It's hard to know what to do about sun protection when you are constantly reminded about the importance of vitamin D. You can have both, without skin damage or nutritional deficiency.
In this blog, we endeavour to tell you how.
Vitamin D is essential to our well-being. The body manufactures vitamin D when the sun's ultraviolet B (UVB) rays interact with a cholesterol found in the skin called 7-dehydrocholesterol, which then converts it into vitamin D3, which is the active form of vitamin D.
Vitamin D is important to maintain strong bones by regulating calcium levels, keep muscles healthy and gives an important boost to the immune system.
Over the years, there has been a lot of discussions and debates as to how much sunlight is required for the adequate production of vitamin D. What many individuals don't realise is that your body stops producing vitamin D after only a few minutes of exposure to the sun and that as little as 5-10 minutes (depending on the UV index) of exposure to the face, arms or back twice a week is sufficient for the body to manufacture adequate vitamin D.
Sunscreen will not put you at risk of vitamin D deficiency. According to the Skin & Cancer Foundation Inc. there is considerable research conducted on this topic. If individuals believe that the best way to obtain sufficient vitamin D is through unprotected sun exposure, this is both misleading and dangerous.
According to Associate Professor Foley of the Skin & Cancer Foundation Inc., prolonged sun exposure doesn't cause vitamin D levels to continue to increase but it does increase the risk of skin cancer.
"Around two in three Australians will be diagnosed with skin cancer in their lifetime and around 2,000 Australians die each year as a result, so protection against UV exposure remains vital, even for those with vitamin D deficiency", he said.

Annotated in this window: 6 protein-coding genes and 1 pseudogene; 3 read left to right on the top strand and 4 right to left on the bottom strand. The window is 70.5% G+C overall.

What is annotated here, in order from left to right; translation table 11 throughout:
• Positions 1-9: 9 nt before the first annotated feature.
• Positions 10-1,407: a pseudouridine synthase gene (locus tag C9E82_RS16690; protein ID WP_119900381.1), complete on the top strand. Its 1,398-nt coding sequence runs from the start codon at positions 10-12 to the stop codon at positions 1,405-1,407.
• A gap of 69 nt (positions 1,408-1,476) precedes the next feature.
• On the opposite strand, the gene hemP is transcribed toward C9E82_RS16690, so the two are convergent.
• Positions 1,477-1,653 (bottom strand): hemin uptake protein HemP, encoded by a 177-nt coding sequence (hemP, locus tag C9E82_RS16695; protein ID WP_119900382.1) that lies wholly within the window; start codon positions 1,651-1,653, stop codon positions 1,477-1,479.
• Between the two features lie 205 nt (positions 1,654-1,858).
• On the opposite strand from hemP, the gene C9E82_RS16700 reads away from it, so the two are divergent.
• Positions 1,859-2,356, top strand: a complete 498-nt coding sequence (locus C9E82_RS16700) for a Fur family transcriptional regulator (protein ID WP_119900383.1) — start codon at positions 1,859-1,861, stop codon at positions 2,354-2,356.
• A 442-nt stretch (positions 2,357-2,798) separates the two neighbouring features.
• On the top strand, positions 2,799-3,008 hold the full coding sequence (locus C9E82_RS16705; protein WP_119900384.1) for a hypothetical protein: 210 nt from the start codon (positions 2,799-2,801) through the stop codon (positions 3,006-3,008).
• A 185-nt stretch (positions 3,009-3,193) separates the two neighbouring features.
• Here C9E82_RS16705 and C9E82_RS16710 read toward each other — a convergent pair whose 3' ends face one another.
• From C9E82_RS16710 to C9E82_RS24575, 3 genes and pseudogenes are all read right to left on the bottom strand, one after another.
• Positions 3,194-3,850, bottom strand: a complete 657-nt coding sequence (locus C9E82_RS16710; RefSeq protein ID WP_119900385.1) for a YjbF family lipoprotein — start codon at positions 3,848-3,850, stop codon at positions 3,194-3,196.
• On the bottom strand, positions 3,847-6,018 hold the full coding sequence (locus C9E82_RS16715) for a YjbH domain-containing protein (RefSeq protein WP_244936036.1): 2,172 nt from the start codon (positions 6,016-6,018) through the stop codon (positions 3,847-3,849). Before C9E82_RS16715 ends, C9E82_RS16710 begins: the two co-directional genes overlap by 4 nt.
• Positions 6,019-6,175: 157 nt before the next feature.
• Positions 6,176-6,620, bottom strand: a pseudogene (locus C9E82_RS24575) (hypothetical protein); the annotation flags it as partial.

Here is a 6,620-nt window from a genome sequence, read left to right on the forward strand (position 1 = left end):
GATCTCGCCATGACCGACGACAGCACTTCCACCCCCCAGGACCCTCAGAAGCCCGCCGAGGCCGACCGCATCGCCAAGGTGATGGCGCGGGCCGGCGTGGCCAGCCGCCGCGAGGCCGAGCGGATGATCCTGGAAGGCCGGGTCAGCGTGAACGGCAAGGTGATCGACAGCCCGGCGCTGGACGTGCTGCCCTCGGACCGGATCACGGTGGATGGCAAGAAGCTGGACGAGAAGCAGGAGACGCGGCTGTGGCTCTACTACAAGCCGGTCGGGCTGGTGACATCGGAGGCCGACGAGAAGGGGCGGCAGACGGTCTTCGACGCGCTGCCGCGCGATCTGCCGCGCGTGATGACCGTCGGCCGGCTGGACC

If you don't get vitamin D from UV exposure, then how can obtain enough?
Supplements and diet can provide you with all the vitamin D you body requires.
In conclusion, according to medical experts, the suggestion that the best way to obtain vitamin D is through sun exposure is misleading and dangerous.
During the summer months, most individuals will receive adequate vitamin D levels just from doing day to day activities and by receiving incidental sun exposure.
Vitamin D is essential to strong bones and overall health but only very small amount of UVB exposure is required. Exposure to UV rays is the primary cause of skin cancer and melanoma. To avoid exposure to UV rays, vitamin D can be obtained through a healthy lifestyle and diet. Supplements are also a good source of vitamin D for those who are likely to be deficient.
Solbari encourages everyone to incorporate daily sun protection into their lifestyle. We believe it is possible to live an active, outdoors orientated lifestyle without compromising your skin health. The most effective skin cancer preventative measure you can take is by wearing UPF 50+ sun protective clothing, sun hats and sun protective accessories.
You can find out more about Solbari's certified UPF50+ sun protective range by clicking the blue links below:
You can see sunlight and feel the sun's heat. However, you cannot see or feel ultraviolet (UV) radiation.
It’s a common misconception that sun damage only occurs in hot climates, as many people associate damage with the visible signs of sun exposure, i.e sunburn.
You may be surprised to learn that the sun’s UVA and UVB rays actually have different, yet equally harmful, effects on the skin. They also have the potential to cause damage in the winter, as well as in the summer.